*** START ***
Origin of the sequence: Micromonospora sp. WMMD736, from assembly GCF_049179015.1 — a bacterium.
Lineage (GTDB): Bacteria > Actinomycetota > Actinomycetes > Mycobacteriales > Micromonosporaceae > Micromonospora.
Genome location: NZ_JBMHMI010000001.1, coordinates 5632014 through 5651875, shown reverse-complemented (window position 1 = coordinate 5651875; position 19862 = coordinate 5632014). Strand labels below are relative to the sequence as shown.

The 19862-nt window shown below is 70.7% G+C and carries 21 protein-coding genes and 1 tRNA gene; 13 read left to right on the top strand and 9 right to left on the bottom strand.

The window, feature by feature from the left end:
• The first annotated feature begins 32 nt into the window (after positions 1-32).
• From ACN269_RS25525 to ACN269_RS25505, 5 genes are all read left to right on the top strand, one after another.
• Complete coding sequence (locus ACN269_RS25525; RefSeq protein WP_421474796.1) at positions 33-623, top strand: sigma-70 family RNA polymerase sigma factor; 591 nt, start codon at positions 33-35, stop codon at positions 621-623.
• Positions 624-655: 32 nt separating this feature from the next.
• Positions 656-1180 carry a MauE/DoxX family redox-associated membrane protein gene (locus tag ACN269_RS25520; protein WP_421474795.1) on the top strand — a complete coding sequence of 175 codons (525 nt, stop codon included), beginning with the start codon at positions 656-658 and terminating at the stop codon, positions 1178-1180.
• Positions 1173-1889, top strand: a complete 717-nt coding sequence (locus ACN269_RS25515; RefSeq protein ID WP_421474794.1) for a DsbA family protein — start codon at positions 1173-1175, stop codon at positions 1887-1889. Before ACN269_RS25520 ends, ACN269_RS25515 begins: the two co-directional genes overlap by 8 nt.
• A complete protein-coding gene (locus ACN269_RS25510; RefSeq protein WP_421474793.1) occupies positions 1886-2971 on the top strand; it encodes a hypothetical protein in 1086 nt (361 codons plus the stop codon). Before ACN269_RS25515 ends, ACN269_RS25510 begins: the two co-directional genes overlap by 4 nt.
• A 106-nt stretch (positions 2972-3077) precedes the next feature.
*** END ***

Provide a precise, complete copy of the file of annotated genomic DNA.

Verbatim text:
Origin of the sequence: Micromonospora sp. WMMD736, from assembly GCF_049179015.1 — a bacterium.
Lineage (GTDB): Bacteria > Actinomycetota > Actinomycetes > Mycobacteriales > Micromonosporaceae > Micromonospora.
Genome location: NZ_JBMHMI010000001.1, coordinates 5632014 through 5651875, shown reverse-complemented (window position 1 = coordinate 5651875; position 19862 = coordinate 5632014). Strand labels below are relative to the sequence as shown.

The 19862-nt window shown below is 70.7% G+C and carries 21 protein-coding genes and 1 tRNA gene; 13 read left to right on the top strand and 9 right to left on the bottom strand.

The window, feature by feature from the left end:
• The first annotated feature begins 32 nt into the window (after positions 1-32).
• From ACN269_RS25525 to ACN269_RS25505, 5 genes are all read left to right on the top strand, one after another.
• Complete coding sequence (locus ACN269_RS25525; RefSeq protein WP_421474796.1) at positions 33-623, top strand: sigma-70 family RNA polymerase sigma factor; 591 nt, start codon at positions 33-35, stop codon at positions 621-623.
• Positions 624-655: 32 nt separating this feature from the next.
• Positions 656-1180 carry a MauE/DoxX family redox-associated membrane protein gene (locus tag ACN269_RS25520; protein WP_421474795.1) on the top strand — a complete coding sequence of 175 codons (525 nt, stop codon included), beginning with the start codon at positions 656-658 and terminating at the stop codon, positions 1178-1180.
• Positions 1173-1889, top strand: a complete 717-nt coding sequence (locus ACN269_RS25515; RefSeq protein ID WP_421474794.1) for a DsbA family protein — start codon at positions 1173-1175, stop codon at positions 1887-1889. Before ACN269_RS25520 ends, ACN269_RS25515 begins: the two co-directional genes overlap by 8 nt.
• A complete protein-coding gene (locus ACN269_RS25510; RefSeq protein WP_421474793.1) occupies positions 1886-2971 on the top strand; it encodes a hypothetical protein in 1086 nt (361 codons plus the stop codon). Before ACN269_RS25515 ends, ACN269_RS25510 begins: the two co-directional genes overlap by 4 nt.
• A 106-nt stretch (positions 2972-3077) precedes the next feature.